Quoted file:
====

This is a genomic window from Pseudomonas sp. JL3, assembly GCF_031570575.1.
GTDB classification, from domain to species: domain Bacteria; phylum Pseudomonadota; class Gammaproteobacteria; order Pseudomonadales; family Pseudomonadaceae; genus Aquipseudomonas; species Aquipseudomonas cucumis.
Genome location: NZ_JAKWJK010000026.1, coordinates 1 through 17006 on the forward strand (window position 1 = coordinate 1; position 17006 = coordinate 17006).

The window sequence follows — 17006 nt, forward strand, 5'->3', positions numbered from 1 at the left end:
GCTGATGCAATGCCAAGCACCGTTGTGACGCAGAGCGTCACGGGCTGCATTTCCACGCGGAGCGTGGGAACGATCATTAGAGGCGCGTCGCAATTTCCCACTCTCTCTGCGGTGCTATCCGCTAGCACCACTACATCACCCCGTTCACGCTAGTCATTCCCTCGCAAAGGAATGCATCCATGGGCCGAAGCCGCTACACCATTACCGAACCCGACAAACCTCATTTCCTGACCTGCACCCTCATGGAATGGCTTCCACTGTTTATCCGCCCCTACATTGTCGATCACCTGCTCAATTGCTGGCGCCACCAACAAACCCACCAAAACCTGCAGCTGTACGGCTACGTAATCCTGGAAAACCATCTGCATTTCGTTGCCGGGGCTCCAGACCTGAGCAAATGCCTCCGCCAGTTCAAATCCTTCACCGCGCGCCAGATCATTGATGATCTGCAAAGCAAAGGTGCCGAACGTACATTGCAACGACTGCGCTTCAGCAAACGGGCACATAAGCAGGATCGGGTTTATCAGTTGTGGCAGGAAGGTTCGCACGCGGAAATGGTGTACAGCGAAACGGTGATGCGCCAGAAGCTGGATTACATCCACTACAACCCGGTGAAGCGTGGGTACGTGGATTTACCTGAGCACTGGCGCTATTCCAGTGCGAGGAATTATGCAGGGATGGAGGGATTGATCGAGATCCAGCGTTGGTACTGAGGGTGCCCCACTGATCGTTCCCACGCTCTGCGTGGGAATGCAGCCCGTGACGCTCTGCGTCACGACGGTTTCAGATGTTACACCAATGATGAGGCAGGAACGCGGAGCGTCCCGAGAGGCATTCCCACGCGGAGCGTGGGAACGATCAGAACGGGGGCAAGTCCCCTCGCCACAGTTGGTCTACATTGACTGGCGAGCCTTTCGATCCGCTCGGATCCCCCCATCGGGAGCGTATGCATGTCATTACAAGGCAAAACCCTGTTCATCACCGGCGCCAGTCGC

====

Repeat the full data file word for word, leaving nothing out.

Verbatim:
This is a genomic window from Pseudomonas sp. JL3, assembly GCF_031570575.1.
GTDB classification, from domain to species: domain Bacteria; phylum Pseudomonadota; class Gammaproteobacteria; order Pseudomonadales; family Pseudomonadaceae; genus Aquipseudomonas; species Aquipseudomonas cucumis.
Genome location: NZ_JAKWJK010000026.1, coordinates 1 through 17006 on the forward strand (window position 1 = coordinate 1; position 17006 = coordinate 17006).

The window sequence follows — 17006 nt, forward strand, 5'->3', positions numbered from 1 at the left end:
GCTGATGCAATGCCAAGCACCGTTGTGACGCAGAGCGTCACGGGCTGCATTTCCACGCGGAGCGTGGGAACGATCATTAGAGGCGCGTCGCAATTTCCCACTCTCTCTGCGGTGCTATCCGCTAGCACCACTACATCACCCCGTTCACGCTAGTCATTCCCTCGCAAAGGAATGCATCCATGGGCCGAAGCCGCTACACCATTACCGAACCCGACAAACCTCATTTCCTGACCTGCACCCTCATGGAATGGCTTCCACTGTTTATCCGCCCCTACATTGTCGATCACCTGCTCAATTGCTGGCGCCACCAACAAACCCACCAAAACCTGCAGCTGTACGGCTACGTAATCCTGGAAAACCATCTGCATTTCGTTGCCGGGGCTCCAGACCTGAGCAAATGCCTCCGCCAGTTCAAATCCTTCACCGCGCGCCAGATCATTGATGATCTGCAAAGCAAAGGTGCCGAACGTACATTGCAACGACTGCGCTTCAGCAAACGGGCACATAAGCAGGATCGGGTTTATCAGTTGTGGCAGGAAGGTTCGCACGCGGAAATGGTGTACAGCGAAACGGTGATGCGCCAGAAGCTGGATTACATCCACTACAACCCGGTGAAGCGTGGGTACGTGGATTTACCTGAGCACTGGCGCTATTCCAGTGCGAGGAATTATGCAGGGATGGAGGGATTGATCGAGATCCAGCGTTGGTACTGAGGGTGCCCCACTGATCGTTCCCACGCTCTGCGTGGGAATGCAGCCCGTGACGCTCTGCGTCACGACGGTTTCAGATGTTACACCAATGATGAGGCAGGAACGCGGAGCGTCCCGAGAGGCATTCCCACGCGGAGCGTGGGAACGATCAGAACGGGGGCAAGTCCCCTCGCCACAGTTGGTCTACATTGACTGGCGAGCCTTTCGATCCGCTCGGATCCCCCCATCGGGAGCGTATGCATGTCATTACAAGGCAAAACCCTGTTCATCACCGGCGCCAGTCGC